Peaky Blinders 3.2 Review: Tommy, Grace, & Tatiana as Told by Storyboards (Part I)

This is the first post in a three-part series.

Yes, there are spoilers. 

<I>Peaky Blinders</I>, 3.2
Peaky Blinders, 3.2

First, I recommend clicking here to visit Rachel Garlick’s website.  She’s the London-based artist who did the storyboards for Series 3 of Peaky Blinders.  Included on her website are the storyboards for a few scenes, and they’re worth a look.  I’d like to focus on the storyboards she’s included for 3.2, Scene 57 because they provide a fascinating look into the changes from script/storyboard Tatiana to film Tatiana.

First, consider what the viewers saw in 3.2.  Initially, Tommy and Grace have a disagreement over Tatiana when Tommy asks her to remove the necklace:  “Why?  Because you think it would look better on her?” Grace asks.  After that, Tommy and Grace reaffirm their love for each other; the assassin shoots Grace; chaos follows; and then there’s that final gorgeous scene, almost painting-like in terms of its texture and lighting, while Tatiana stands off to the side, watching.

Storyboard (Source: Rachel Garlick's Website)
Storyboard (Source: Rachel Garlick’s Website)

Garlick’s storyboards indicate a slightly different original plan.

First, the emergence of the assassin is much clearer – notice how his action is foreshadowed in the storyboard.  I would argue that by ignoring this in the filming, the effect is to make Tommy and Grace’s last time together more intimate and focused.  It is a gift for the audience, one last, beautiful moment.

Second, Grace’s death is much clearer.

The storyboards show that Grace was shot squarely in the chest.  It would be difficult for her to survive such an injury.  This was probably changed from the original script to create a cliffhanger:  Would Grace survive?  Tune in next week to find out!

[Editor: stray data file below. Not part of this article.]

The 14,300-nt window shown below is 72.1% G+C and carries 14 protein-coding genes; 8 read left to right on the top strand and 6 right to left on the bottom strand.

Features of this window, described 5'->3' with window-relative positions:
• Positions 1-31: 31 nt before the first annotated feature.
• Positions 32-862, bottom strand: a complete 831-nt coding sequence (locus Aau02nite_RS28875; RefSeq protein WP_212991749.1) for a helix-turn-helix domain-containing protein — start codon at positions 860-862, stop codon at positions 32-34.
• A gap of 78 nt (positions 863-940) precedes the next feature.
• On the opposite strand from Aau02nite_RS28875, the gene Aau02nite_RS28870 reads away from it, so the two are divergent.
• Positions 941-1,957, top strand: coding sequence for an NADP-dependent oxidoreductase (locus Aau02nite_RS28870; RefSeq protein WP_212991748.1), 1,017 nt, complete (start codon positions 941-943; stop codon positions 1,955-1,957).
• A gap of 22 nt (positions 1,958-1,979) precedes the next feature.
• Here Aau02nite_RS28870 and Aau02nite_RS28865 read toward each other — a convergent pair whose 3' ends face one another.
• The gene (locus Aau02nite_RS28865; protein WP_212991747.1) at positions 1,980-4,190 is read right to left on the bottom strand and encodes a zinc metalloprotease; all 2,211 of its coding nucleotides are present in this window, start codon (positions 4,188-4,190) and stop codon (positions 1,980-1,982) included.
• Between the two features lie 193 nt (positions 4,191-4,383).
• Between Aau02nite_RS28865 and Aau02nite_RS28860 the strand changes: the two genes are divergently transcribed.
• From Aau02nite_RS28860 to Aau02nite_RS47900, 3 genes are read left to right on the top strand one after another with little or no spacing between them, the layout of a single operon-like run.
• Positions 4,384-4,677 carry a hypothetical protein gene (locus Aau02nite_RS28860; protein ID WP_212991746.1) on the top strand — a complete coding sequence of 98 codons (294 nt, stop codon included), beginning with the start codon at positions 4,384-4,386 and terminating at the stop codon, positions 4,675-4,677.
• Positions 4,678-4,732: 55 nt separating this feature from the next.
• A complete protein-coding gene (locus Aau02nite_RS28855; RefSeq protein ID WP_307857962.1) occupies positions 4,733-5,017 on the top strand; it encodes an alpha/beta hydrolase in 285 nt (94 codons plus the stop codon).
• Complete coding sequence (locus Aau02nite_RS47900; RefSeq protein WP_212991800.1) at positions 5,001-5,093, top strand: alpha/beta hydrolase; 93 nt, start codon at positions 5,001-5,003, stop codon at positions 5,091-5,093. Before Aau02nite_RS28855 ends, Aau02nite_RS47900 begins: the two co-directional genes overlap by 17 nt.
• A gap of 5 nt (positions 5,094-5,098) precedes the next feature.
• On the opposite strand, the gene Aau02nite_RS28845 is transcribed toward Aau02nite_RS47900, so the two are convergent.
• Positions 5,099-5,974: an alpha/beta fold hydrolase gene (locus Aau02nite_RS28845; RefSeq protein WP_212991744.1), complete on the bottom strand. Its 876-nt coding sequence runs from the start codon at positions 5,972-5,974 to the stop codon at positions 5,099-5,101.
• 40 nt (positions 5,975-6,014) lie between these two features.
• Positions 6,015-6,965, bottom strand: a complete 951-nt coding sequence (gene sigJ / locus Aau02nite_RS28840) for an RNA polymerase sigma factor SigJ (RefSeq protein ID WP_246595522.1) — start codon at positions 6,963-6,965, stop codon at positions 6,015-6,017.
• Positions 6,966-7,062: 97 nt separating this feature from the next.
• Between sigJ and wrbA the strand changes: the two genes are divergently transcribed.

Storyboard (Source: Rachel Garlick's Website)
Storyboard (Source: Rachel Garlick’s Website)

It also allowed for the series’ beautiful closing shot.  A gun wound, Grace, her dress and the floor covered in blood, wouldn’t have allowed for that.

But the third difference involves Tatiana.  Notice how in the final storyboard, she is not standing to the side; instead, her face is reflected in the sapphire Grace is wearing.  Such an image makes clear that Tatiana is responsible for Grace’s death.

The symbolism here is fascinating:  Tatiana’s face reflected in a Russian sapphire (cursed by a gypsy, which is the Shelbys’ Romany heritage), given to Grace by Tommy as an expression of love, which Grace wears and ultimately leads to her death.  In this version, Tatiana is, literally, part of the gypsy curse – which would explain more fully Tommy’s need to see Madam Boswell in 3.3.  There’s more to the trip to Wales than Romany superstition.

Storyboard (Source: Rachel Garlick's Website)
Storyboard (Source: Rachel Garlick’s Website)

Director Tim Mielants’s decision to change this is less clear.  Does he want revise Tatiana’s character from how it was written?  Or would it have been too unbelievable for Tommy to work with her (and by extension the Russians) if Tatiana were so overtly implicated in Grace’s death?  After all, Tommy killed the Italians because of their involvement.  Why would he forgive Tatiana?  Or did it just seem cheesy and inconsistent with the mood of the closing scene?

I would argue the intention was to make Tatiana’s character more ambiguous.  Because she is a duchess and because she is Russian, she is not like the other characters Tommy has encountered.  But in the television program, she’s not overtly responsible for Grace’s death.  Surely Steven Knight and Tim Mielants knew that viewers would be both angry about Grace’s death and disappointed to see Tommy begin a relationship (even if it’s just business and sex) with the character who had caused Grace’s death.

Garlick has posted other storyboards that show Tatiana’s character is treated differently on film than it was initially.  (I’ll be blogging about those differences in future blog posts.)  But I hope that someone will ask Steven Knight and Tim Mielants about this change.  Even though it is a minor touch, it had a significant impact on the story.  I’d like to know why.  I’d also be curious to know what you think.

For more great insights, Nom de Guerre has blogged more about this topic here.

To read the second post in this series on 3.5, Scene 1, click here.  To read the third part on 3.5, Scene 50/51, click here.

Publication Date:  11 July 2016

Return to A Peaky Blinders FanGirl Blog

Related Blog Posts

Peaky Blinders Review:  Tommy, Grace, and the Symbolism of Framing

Peaky Blinders Review:  Romany Culture and Tommy Shelby’s Otherness

Peaky Blinders 3.5 Review:  Language, Cultural Identity, and Disruption

Peaky Blinders 3.5 Review:  Tommy, Tatiana, and Khlysty — Yes, That Scene

Peaky Blinders 3.4 Review:  Tommy and Tatiana (BTW, I’m on #Team Grace)

Peaky Blinders 3.2 — Grace

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